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Microsoft's KO vs "Lindows" Name Goes to Appeal

Microsoft's KO vs "Lindows" Name Goes to Appeal

According to a Reuters report, Microsoft's trademark infringement case against Lindows.com - filed in December 2001, saying "Lindows" was a violation of trademark law - will be delayed "so that an appeals court can rule on an issue regarding the timeframe that should be used to consider the case."

The issue, the report explains:

centers on whether the word "windows" is a generic term in the technology industry, or whether Microsoft can argue that Lindows is violating its trademark by using a term similar to that of its Windows operating system

The issue is muddied by the question of chronology. Should the courts consider the situation before November 1985, in other words - at which time the word "windows" was a generic term - or should it consider the present position? According to Reuters, U.S. District Judge John Coughenour said Tuesday he would instruct a jury to consider only whether the word "windows" was a generic term before November 1985, when the first version of Microsoft's Windows operating system was released. But he said he would allow Microsoft to appeal that ruling.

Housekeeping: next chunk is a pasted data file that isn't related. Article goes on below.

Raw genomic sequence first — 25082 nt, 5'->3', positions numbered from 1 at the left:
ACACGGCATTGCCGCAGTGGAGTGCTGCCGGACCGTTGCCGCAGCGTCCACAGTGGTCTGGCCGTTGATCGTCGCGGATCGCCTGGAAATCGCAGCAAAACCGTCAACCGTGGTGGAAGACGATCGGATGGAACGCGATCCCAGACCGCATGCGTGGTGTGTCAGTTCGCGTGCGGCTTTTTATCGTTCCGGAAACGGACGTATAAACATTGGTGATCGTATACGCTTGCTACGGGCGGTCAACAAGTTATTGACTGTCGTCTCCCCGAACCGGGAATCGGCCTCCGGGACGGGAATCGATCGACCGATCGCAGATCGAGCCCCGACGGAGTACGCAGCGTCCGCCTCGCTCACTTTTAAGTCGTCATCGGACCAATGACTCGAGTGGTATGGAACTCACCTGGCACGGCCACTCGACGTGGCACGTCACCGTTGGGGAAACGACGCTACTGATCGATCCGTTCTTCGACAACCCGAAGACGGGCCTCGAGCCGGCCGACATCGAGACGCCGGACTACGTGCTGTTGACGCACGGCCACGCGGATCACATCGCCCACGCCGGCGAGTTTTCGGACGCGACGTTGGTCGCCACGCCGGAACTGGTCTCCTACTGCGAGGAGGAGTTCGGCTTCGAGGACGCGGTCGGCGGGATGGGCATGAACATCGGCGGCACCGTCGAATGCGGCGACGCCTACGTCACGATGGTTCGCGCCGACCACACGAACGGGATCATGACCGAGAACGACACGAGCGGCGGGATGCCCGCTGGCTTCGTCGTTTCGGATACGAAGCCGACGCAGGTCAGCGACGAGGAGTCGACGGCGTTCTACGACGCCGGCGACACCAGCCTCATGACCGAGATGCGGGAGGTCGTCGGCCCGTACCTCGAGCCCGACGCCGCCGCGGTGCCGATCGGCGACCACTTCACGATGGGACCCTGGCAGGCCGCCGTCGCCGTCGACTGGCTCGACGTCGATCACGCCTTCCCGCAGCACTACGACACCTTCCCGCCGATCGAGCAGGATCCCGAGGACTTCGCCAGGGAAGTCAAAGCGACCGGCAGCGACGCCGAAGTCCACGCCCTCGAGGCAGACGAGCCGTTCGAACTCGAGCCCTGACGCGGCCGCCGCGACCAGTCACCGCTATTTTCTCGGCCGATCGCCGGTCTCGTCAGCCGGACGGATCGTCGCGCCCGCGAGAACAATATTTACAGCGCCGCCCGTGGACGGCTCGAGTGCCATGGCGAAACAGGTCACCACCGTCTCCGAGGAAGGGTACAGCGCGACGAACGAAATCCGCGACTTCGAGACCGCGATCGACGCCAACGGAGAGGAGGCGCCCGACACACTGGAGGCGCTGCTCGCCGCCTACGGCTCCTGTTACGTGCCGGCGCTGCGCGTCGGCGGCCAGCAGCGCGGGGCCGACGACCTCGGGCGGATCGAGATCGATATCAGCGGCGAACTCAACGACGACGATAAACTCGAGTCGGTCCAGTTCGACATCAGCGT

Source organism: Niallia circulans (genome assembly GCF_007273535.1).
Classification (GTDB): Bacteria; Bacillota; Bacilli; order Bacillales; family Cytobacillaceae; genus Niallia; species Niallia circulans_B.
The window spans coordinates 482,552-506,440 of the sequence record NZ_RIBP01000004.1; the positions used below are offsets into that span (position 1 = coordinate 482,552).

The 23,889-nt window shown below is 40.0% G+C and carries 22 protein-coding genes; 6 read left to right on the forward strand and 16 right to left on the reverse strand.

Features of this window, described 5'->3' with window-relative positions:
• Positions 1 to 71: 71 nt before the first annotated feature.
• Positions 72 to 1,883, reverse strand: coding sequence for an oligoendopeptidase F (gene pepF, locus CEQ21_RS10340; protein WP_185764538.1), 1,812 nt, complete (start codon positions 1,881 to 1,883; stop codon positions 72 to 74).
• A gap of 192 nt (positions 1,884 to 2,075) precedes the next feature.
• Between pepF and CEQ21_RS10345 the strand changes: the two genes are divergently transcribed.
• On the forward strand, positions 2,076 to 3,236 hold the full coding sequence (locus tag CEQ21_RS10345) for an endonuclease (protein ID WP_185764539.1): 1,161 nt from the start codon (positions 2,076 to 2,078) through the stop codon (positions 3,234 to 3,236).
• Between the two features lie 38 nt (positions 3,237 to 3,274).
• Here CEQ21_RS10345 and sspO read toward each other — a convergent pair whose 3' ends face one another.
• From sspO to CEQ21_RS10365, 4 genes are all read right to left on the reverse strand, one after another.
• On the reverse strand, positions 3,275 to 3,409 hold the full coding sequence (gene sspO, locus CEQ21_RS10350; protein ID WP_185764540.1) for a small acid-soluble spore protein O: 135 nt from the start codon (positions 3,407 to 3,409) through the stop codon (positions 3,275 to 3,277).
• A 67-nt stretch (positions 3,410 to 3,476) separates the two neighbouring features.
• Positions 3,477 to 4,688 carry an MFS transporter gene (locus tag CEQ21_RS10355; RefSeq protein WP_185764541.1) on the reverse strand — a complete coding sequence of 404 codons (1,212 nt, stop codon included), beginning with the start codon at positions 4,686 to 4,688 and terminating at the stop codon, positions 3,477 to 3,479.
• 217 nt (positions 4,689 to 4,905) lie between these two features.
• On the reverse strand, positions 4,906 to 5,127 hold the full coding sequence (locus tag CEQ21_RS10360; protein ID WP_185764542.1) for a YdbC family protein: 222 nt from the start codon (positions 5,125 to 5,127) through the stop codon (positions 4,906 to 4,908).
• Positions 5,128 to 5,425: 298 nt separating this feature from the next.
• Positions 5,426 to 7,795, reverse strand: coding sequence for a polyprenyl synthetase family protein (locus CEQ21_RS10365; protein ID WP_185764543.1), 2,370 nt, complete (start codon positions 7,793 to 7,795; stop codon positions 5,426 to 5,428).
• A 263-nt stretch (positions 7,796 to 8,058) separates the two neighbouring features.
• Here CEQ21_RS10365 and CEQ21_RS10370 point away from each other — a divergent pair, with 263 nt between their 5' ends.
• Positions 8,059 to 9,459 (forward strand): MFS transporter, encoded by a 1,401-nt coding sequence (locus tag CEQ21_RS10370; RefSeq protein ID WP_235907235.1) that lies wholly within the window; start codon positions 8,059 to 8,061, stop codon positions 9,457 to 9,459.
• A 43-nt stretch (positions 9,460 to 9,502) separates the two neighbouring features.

Meantime Microsoft spokeswoman Stacy Drake said that Microosoft would like the court to only consider the present day, and she noted that her company was "pleased that it had been granted its request to take the issue to the appeals court level."

The last word in this particular round goes to Michael Robertson, chief executive of Lindows.com, who said Lindows.com considered it a victory that the District Court judge would want the jury to consider the pre-1985 period.

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